"For the altar of the god?" asked the girl. The old man nodded assent, and Irene went on with her small load, with the assurance of a person who knows exactly what is required of her; but after going a few steps and before she had reached the last of the six windows she paused, for she plainly heard voices and steps, and presently, at the end of the Pastophorium towards which she was proceeding and which opened into a small grove of acacias dedicated to Serapis--which was of much greater extent outside the enclosing wall--appeared a little group of men whose appearance attracted her attention; but she was afraid to go on towards the strangers, so, leaning close up to the wall of the houses, she awaited their departure, listening the while to what they were saying.
In front of these early visitors to the temple walked a man with a long staff in his right hand speaking to the two gentlemen who followed, with the air of a professional guide, who is accustomed to talk as if he were reading to his audience out of an invisible book, and whom the hearers are unwilling to interrupt with questions, because they know that his knowledge scarcely extends beyond exactly what he says. Of his two remarkable-looking hearers one was wrapped in a long and splendid robe and wore a rich display of gold chains and rings, while the other wore nothing over his short chiton but a Roman toga thrown over his left shoulder.
His richly attired companion was an old man with a full and beardless face and thin grizzled hair. Irene gazed at him with admiration and astonishment, but when she had feasted her eyes on the stuffs and ornaments he wore, she fixed them with much greater interest and attention on the tall and youthful figure at his side.
"Like Hui, the cook's fat poodle, beside a young lion," thought she to herself, as she noted the bustling step of the one and the independent and elastic gait of the other. She felt irresistibly tempted to mimic the older man, but this audacious impulse was soon quelled for scarcely had the guide explained to the Roman that it was here that those pious recluses had their cells who served the god in voluntary captivity, as being consecrated to Serapis, and that they received their food through those windows--here he pointed upwards with his staff when suddenly a shutter, which the cicerone of this ill-matched pair had touched with his stick, flew open with as much force and haste as if a violent gust of wind had caught it, and flung it back against the wall.--And no less suddenly a man's head-of ferocious aspect and surrounded by a shock of gray hair like a lion's mane--looked out of the window and shouted to him who had knocked, in a deep and somewhat overloud voice.
"If my shutter had been your back, you impudent rascal, your stick would have hit the right thing. Or if I had a cudgel between my teeth instead of a tongue, I would exercise it on you till it was as tired as that of a preacher who has threshed his empty straw to his congregation for three mortal hours. Scarcely is the sun risen when we are plagued by the parasitical and inquisitive mob. Why! they will rouse us at midnight next, and throw stones at our rotten old shutters. The effects of my last greeting lasted you for three weeks--to-day's I hope may act a little longer. You, gentlemen there, listen to me. Just as the raven follows an army to batten on the dead, so that fellow there stalks on in front of strangers in order to empty their pockets--and you, who call yourself an interpreter, and in learning Greek have forgotten the little Egyptian you ever knew, mark this: When you have to guide strangers take them to see the Sphinx, or to consult the Apis in the temple of Ptah, or lead them to the king's beast-garden at Alexandria, or the taverns at Hanopus, but don't bring them here, for we are neither pheasants, nor flute-playing women, nor miraculous beasts, who take a pleasure in being stared at. You, gentlemen, ought to choose a better guide than this chatter-mag that keeps up its perpetual rattle when once you set it going. As to yourselves I will tell you one thing: Inquisitive eyes are intrusive company, and every prudent house holder guards himself against them by keeping his door shut."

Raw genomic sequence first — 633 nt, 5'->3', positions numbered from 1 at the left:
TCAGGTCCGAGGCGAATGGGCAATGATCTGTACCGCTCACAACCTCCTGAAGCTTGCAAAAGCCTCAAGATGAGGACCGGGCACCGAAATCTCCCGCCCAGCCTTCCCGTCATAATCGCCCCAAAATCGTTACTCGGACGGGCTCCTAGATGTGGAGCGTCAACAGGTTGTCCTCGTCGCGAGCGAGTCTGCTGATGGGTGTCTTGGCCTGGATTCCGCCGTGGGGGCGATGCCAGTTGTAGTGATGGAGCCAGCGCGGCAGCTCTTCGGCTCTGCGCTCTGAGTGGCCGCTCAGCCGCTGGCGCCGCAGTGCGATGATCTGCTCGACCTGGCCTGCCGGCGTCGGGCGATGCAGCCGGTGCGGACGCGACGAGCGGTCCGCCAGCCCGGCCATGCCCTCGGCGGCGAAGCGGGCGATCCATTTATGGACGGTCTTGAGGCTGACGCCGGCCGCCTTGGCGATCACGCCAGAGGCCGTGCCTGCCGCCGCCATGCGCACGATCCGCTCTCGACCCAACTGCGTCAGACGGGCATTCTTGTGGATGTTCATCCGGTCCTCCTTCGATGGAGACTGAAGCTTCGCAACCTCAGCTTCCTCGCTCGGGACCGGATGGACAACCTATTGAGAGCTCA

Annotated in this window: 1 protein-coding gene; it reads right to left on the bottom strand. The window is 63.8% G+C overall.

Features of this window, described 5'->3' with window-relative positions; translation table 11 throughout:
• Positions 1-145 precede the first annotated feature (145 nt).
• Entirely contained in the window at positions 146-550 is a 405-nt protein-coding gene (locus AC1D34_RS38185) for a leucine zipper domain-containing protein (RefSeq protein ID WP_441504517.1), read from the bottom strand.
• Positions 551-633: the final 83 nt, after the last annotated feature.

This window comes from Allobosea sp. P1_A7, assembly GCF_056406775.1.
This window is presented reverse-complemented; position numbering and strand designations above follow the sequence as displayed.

Irene shrank back and flattened herself against the pilaster which concealed her, for the shutter closed again with a slam, the recluse pulling it to with a rope attached to its outer edge, and he was hidden from the gaze of the strangers; but only for an instant, for the rusty hinges on which the shutter was hanging were not strong enough to bear such violent treatment, and slowly giving way it was about to fall. The blustering hermit stretched out an arm to support it and save it; but it was heavy, and his efforts would not have succeeded had not the young man in Roman dress given his assistance and lifted up the shutter with his hand and shoulder, without any effort, as if it were made of willow laths instead of strong planks.
"A little higher still," shouted the recluse to his assistant. "Let us set the thing on its edge! so, push away, a little more. There, I have propped up the wretched thing and there it may lie. If the bats pay me a visit to-night I will think of you and give them your best wishes."
"You may save yourself that trouble," replied the young man with cool dignity. "I will send you a carpenter who shall refix the shutter, and we offer you our apologies for having been the occasion of the mischief that has happened."
The old man did not interrupt the speaker, but, when he had stared at him from head to foot, he said: "You are strong and you speak fairly, and I might like you well enough if you were in other company. I don't want your carpenter; only send me down a hammer, a wedge, and a few strong nails. Now, you can do nothing more for me, so pack off"
"We are going at once," said the more handsomely dressed visitor in a thin and effeminate voice. "What can a man do when the boys pelt him with dirt from a safe hiding-place, but take himself off"